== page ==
You can activate this feature by following these simple steps:

1. Find the Device Lock Feature (Go to Start -> Settings -> Security -> Encryption).

2. Check the Encrypt files when placed on storage cards check box.

3. Hit the Left Soft Key to select Done to save settings.

- PRECAUTION #5-Make it easy for someone to "pay it forward" with on of the world's largest FREE lost and found departments: Up to know, we have backed up everything (or at least our data) and set up "Fort Knox" like barriers to entry to your Smartphone and its data, now we need to focus on the "found" equation (or getting found when your smartphone is lost).

Do you believe that mankind is made up of mostly good and honest people? Services like TigerTag allow you take advantage of the "Power of Goodwill". The premise of the service is simply enough---put a tag with a unique ID and toll free number on your Smartphone and when you lose it, the Good Samaritan can either call or go on the web to get your property back to you.

The service claims to have a 75% return rate and the service is FREE to use and FREE to the Good Samaritan.

- PRECAUTION #6-Appeal to someone else's greed with the world's biggest PAID lost and found department: Like TigerTag, StuffBak hopes there is good in everyone, but just in case your smartphone happens to be found by a "bad apple", it offers an reward (and you can add your own reward to the mix to increase the bounty) to inspire the finder to "do the right thing".

Again like TigerTag, StuffBak claims a 75% return rate and even though the service costs a little money (less then five bucks), the reward feature of StuffBak's service does have a positive impact on improving the return rate (which means the odds that your smartphone will be "found" are higher then it remaining "lost").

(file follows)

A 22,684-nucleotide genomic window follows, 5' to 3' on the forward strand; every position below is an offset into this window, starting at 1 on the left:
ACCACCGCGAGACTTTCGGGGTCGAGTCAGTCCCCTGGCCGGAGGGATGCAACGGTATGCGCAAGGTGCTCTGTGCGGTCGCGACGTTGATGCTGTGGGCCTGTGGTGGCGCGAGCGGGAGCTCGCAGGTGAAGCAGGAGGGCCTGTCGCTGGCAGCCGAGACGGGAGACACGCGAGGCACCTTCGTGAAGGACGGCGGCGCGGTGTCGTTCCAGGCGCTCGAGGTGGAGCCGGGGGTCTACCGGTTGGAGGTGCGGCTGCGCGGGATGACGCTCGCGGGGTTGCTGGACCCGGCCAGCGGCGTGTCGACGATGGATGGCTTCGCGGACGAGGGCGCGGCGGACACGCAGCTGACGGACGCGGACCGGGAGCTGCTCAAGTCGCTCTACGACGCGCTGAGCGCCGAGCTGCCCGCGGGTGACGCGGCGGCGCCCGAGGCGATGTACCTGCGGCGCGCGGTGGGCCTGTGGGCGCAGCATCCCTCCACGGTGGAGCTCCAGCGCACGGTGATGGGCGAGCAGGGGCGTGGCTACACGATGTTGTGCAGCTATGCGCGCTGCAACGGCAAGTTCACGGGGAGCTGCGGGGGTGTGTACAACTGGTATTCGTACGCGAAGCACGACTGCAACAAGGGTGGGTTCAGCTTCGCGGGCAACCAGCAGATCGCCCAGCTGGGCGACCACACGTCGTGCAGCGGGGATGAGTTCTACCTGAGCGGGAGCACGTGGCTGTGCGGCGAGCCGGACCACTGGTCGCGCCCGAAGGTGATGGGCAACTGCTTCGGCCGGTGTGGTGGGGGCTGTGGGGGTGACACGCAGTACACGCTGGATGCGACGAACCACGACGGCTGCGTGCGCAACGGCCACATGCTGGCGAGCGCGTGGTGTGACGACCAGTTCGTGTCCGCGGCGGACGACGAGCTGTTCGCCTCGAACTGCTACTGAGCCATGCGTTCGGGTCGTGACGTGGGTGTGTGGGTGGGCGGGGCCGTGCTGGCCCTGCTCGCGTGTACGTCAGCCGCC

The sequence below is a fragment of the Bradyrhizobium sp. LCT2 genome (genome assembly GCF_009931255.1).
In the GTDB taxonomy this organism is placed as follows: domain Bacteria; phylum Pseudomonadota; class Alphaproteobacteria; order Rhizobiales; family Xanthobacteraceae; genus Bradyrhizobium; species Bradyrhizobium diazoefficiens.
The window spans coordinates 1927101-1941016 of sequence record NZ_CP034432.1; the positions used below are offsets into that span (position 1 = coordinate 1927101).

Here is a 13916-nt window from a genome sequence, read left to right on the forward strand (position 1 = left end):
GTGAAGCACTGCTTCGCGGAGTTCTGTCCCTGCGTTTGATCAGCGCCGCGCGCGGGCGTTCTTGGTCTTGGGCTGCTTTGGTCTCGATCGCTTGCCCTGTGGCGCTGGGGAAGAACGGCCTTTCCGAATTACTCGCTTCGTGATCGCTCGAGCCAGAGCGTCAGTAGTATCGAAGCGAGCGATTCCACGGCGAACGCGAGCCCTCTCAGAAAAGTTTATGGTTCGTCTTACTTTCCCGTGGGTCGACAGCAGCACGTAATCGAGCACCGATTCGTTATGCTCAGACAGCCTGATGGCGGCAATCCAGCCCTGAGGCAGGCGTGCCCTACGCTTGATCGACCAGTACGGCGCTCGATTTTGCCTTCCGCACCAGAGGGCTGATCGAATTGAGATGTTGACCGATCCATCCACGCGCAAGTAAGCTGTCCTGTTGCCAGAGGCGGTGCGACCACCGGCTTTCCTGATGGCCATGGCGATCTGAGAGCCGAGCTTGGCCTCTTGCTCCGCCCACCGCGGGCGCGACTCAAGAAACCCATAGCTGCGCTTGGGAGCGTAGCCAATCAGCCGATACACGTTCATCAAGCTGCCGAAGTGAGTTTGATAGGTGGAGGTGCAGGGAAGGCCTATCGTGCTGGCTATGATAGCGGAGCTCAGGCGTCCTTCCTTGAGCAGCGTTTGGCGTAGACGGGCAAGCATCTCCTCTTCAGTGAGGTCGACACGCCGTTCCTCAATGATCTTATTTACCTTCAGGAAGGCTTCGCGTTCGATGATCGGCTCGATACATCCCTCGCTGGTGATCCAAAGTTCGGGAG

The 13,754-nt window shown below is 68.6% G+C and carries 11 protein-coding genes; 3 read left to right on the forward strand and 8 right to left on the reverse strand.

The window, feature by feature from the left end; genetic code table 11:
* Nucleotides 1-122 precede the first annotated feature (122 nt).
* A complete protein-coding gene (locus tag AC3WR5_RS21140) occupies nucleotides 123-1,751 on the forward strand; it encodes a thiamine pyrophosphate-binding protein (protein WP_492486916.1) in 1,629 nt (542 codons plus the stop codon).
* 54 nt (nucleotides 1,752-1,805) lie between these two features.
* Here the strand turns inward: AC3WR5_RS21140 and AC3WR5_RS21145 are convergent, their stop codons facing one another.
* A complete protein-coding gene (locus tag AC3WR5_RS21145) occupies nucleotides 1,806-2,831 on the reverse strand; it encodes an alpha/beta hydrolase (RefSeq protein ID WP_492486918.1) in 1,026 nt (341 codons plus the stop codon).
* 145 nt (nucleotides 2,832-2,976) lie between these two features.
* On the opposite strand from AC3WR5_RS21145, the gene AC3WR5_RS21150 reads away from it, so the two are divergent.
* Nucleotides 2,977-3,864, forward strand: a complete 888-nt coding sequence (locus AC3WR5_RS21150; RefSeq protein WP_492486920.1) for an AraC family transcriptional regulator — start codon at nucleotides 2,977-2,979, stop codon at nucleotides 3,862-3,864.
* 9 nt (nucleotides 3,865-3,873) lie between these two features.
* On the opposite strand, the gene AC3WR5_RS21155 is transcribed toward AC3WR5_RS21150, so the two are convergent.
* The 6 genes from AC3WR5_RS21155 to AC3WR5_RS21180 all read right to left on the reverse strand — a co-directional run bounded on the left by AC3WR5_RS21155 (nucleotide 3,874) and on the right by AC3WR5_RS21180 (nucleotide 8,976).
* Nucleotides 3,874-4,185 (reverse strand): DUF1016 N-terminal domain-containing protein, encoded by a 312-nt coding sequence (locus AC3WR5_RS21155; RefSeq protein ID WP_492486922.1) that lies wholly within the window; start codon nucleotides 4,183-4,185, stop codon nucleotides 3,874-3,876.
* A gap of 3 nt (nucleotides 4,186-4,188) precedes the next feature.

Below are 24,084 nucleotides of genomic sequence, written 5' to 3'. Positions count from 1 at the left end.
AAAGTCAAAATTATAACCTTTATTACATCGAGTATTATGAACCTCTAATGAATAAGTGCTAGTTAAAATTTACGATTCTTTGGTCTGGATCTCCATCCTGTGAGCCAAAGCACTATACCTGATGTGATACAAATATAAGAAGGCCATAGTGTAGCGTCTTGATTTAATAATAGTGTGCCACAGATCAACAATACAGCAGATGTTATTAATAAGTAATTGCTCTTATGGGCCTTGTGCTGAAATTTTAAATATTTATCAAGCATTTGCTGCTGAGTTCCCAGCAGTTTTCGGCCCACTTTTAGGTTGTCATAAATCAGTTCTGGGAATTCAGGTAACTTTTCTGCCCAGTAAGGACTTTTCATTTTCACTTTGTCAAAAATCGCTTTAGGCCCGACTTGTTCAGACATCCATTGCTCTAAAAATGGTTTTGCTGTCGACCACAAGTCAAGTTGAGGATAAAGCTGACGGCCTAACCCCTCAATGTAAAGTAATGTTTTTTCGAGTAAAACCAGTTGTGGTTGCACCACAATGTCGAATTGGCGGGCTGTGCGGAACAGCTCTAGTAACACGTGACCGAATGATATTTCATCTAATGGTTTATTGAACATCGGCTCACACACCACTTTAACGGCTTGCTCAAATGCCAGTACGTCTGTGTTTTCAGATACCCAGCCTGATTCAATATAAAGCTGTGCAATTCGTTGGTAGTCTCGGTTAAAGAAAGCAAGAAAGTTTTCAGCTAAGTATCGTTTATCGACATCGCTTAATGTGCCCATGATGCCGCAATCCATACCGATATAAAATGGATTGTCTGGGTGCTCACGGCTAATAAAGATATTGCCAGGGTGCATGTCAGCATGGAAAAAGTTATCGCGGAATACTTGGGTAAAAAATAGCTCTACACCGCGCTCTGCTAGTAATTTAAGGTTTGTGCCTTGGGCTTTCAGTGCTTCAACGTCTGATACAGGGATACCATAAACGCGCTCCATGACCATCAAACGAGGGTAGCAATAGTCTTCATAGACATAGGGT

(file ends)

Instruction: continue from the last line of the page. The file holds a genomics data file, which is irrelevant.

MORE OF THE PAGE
We all remember learning about Benjamen Franklin in school and almost everyone remembers one of his most famous quotes, "an ounce of prevention is worth a pound of cure".

I strongly suggest that this principle certainly applies in this case...
Do you want to see more tips like this one? Check out the m.Tip Library to find all the m.Tips in one convenient place.


  1. Sutffbak's reward is a just set of tags to the finder. Tigertag also offers the owner the option add a personal reward.

    Tigertag free or Stufback's $39.95 for 3 tags? Hmm... I made my choice.

  2. Great post - really like the 6 steps to "heaven". Especially "Pay it forward" and "an ounce of prevention is worth a pound of cure" - is spot on - having lost at least 2 phones and a number of other things I know what. Went directly and signed up for TigerTag.

  3. Thanks for the nod, I'm glad to read that the article inspired you to take action to protect your know the rest...

  4. Jon,

    We seem to be reading from two different song sheets.

    Given the apparent contradictions, I'm going to go and recheck my sources and update the article if necessary.

    Thanks for pointing out a potential case of misinformation, I'll let you know what I come up with.

    Did you benefit from the article otherwise?